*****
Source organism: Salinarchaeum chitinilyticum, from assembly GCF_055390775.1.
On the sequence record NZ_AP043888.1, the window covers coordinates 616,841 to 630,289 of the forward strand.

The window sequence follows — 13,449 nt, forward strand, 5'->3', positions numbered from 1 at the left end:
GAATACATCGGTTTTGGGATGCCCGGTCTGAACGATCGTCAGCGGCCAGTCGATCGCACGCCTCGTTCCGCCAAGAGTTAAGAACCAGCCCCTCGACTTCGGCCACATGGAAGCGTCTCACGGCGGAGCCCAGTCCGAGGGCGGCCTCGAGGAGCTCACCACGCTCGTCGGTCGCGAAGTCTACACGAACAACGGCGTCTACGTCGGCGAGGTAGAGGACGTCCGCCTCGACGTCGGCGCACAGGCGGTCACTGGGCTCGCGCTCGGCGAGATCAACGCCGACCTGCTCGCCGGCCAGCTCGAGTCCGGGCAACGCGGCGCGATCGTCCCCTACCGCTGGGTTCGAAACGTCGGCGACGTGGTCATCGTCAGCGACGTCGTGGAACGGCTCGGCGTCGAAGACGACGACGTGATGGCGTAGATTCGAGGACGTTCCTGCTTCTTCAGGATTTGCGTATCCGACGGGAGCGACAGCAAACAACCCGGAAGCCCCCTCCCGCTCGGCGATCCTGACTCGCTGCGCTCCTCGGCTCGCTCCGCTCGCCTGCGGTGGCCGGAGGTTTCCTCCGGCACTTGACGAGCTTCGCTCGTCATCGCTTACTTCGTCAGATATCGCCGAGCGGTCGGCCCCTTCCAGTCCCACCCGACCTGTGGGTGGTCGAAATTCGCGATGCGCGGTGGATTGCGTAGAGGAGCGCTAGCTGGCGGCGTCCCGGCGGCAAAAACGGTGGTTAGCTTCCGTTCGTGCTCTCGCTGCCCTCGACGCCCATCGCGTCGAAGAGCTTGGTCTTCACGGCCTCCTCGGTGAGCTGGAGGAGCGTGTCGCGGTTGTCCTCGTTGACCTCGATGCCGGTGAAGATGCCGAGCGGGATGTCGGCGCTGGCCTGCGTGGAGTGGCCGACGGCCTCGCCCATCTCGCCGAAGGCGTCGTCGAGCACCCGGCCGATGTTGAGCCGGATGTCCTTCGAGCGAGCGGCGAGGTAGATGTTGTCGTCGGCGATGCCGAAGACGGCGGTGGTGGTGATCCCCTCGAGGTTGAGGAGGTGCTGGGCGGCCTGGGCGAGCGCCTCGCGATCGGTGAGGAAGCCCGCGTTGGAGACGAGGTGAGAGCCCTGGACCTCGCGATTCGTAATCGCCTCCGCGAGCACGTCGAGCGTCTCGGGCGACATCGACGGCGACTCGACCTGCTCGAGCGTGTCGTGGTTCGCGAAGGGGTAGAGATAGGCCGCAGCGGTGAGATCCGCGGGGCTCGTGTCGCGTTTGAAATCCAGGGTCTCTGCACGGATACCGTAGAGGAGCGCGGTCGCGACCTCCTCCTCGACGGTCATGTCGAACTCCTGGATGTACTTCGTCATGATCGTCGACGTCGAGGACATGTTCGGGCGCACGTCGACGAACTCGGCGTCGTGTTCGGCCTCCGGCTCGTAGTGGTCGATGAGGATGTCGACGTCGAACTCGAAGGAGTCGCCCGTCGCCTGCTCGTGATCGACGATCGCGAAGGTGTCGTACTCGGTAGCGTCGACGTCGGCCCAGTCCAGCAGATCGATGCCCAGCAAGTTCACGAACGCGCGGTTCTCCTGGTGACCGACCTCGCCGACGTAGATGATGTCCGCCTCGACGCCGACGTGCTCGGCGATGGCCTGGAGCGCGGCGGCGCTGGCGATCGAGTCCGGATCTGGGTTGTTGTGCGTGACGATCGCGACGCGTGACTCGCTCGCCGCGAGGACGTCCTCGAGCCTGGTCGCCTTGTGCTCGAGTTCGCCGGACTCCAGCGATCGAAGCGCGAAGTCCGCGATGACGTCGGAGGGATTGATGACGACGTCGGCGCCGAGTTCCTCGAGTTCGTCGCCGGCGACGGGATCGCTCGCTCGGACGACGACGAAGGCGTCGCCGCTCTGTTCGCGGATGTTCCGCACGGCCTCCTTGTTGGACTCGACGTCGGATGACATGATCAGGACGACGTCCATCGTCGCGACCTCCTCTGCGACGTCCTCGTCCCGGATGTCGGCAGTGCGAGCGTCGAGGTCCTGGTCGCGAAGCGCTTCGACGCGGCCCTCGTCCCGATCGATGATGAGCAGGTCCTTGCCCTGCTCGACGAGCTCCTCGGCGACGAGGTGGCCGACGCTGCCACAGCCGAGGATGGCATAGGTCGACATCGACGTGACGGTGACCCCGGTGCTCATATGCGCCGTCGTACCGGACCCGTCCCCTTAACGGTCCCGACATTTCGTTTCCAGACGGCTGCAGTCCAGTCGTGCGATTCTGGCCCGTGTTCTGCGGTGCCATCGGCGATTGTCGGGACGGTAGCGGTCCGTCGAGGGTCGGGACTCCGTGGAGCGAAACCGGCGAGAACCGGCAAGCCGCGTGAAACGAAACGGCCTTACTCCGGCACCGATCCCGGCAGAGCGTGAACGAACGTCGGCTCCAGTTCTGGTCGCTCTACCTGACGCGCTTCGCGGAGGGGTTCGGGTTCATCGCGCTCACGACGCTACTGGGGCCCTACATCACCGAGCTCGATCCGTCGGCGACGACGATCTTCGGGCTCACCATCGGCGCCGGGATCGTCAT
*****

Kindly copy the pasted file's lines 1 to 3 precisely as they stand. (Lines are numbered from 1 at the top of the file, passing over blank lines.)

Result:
Source organism: Salinarchaeum chitinilyticum, from assembly GCF_055390775.1.
On the sequence record NZ_AP043888.1, the window covers coordinates 616,841 to 630,289 of the forward strand.

The window sequence follows — 13,449 nt, forward strand, 5'->3', positions numbered from 1 at the left end: